An Alternative to Advertising
Ian McKee from “The Power of Influence” writes about how advertising can hurt your brand, specifically through the idea that “brands that have to rely on traditional advertising are not as good as ones that succeed through word of mouth.”
This is a fascinating idea, and I admit to having made this conclusion from time to time. From a producer’s standpoint, however, this is dangerous thinking. Word of mouth may be the best kind of marketing, but ultimately it requires someone to make that recommendation. What producers really seek is awareness.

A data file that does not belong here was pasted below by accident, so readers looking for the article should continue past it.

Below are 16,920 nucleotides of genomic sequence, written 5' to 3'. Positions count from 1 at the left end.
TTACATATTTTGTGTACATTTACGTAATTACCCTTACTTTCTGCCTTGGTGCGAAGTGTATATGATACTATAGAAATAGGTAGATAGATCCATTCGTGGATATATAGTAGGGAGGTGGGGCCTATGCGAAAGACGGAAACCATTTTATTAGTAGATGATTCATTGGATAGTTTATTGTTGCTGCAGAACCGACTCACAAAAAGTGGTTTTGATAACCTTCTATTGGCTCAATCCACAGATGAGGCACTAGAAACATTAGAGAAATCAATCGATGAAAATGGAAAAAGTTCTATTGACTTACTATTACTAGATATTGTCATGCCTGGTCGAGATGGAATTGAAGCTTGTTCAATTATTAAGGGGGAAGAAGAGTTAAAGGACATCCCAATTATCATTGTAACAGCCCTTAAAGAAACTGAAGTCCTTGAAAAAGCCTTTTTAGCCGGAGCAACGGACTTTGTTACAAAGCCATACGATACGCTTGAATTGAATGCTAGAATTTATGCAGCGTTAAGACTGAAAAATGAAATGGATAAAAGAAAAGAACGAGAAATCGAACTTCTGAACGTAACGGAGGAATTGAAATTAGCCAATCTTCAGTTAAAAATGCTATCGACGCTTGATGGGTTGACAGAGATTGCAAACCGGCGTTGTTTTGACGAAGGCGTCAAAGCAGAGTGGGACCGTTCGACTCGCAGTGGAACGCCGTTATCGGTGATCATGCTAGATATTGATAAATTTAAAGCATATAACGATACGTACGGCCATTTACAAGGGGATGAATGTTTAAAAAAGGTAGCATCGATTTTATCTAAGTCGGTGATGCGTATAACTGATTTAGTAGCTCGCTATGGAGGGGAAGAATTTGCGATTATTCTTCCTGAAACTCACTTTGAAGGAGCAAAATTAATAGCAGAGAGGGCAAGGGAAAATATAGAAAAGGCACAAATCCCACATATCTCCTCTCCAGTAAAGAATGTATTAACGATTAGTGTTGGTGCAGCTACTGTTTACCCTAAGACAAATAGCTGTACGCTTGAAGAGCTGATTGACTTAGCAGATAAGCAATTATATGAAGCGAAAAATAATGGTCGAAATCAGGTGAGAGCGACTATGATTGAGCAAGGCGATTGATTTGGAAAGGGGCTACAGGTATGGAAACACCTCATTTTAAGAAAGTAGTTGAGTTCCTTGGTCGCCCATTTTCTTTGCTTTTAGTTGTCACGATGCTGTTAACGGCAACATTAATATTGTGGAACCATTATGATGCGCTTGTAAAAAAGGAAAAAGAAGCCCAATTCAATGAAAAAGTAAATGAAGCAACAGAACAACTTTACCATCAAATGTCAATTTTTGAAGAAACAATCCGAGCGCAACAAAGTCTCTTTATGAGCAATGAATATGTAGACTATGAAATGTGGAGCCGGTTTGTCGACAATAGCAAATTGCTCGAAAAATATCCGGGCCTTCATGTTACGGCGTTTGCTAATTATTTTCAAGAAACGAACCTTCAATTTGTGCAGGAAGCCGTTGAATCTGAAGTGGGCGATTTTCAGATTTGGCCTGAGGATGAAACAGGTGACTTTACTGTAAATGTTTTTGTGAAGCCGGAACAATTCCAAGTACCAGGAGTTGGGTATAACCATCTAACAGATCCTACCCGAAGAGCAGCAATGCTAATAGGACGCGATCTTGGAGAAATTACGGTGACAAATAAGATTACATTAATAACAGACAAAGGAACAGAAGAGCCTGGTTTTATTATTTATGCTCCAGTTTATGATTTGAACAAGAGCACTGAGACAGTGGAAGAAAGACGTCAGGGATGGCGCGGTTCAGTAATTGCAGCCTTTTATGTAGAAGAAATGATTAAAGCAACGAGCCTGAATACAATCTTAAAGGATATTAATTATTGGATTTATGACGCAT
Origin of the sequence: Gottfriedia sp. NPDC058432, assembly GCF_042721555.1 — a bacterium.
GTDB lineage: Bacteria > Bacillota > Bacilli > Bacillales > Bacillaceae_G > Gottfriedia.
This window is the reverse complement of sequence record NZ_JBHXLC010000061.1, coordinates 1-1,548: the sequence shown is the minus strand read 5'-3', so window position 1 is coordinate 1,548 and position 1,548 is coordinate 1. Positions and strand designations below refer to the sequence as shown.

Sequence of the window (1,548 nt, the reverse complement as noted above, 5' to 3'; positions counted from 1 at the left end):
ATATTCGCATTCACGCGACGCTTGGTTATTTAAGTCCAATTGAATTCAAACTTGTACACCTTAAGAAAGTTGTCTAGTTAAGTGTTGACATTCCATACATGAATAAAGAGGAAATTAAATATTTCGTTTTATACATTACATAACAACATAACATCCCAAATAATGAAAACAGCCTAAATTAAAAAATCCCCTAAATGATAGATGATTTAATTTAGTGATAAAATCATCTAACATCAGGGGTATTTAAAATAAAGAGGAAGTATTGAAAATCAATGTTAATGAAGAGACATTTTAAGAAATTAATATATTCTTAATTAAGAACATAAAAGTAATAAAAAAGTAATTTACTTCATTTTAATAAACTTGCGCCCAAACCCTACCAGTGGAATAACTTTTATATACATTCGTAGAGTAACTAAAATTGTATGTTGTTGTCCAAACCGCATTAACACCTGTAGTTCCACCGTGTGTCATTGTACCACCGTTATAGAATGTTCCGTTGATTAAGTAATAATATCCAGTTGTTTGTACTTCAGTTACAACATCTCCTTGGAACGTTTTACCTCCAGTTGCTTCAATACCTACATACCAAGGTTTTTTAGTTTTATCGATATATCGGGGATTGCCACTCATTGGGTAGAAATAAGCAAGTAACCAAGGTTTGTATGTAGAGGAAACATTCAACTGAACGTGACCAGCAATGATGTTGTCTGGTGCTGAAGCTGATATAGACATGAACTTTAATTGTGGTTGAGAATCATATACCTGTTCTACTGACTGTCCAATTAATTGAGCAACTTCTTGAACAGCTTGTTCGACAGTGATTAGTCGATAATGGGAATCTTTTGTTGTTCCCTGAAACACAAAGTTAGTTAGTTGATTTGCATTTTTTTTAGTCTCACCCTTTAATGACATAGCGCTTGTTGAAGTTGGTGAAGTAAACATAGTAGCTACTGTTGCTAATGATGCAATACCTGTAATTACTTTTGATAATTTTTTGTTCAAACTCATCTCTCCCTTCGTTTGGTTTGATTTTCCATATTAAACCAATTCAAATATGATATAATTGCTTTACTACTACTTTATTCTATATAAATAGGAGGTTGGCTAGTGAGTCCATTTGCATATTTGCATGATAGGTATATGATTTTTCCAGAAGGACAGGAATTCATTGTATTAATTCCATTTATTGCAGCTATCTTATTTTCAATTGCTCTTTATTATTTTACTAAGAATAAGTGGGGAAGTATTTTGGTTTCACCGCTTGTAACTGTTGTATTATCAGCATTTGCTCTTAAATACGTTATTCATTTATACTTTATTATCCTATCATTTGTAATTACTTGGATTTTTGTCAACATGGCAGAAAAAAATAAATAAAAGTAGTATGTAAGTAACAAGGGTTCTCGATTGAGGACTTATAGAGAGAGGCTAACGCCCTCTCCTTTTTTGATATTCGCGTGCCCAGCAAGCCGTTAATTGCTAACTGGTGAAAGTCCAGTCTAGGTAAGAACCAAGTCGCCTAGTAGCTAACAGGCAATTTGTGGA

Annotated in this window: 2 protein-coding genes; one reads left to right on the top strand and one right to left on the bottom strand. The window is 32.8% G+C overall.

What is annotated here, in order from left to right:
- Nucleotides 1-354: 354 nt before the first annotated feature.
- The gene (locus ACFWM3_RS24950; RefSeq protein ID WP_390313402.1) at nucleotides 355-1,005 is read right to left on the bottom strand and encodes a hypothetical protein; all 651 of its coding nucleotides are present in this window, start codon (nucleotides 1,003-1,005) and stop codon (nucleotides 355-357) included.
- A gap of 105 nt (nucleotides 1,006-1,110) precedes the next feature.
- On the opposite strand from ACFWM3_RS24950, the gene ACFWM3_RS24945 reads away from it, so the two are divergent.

Advertising is an expensive way to buy awareness, and non-profits rarely have the budget for such methods.
Jeff Brooks comments on the same article, and hits the nail on the head:
“If we get our cues from the advertising world, we probably make the same mistakes they make. But more important—and more likely—we should be asking ourselves if we’re offering donors something truly remarkable to do. Something that would actually spread through word-of-mouth, making advertising unnecessary.”
If you offer something truly remarkable, people will remark on it. You’ll get word of mouth. You’ll get press coverage. You’ll get the right kind of attention and hit the right constituents. And that kind of awareness is far better than anything you can buy.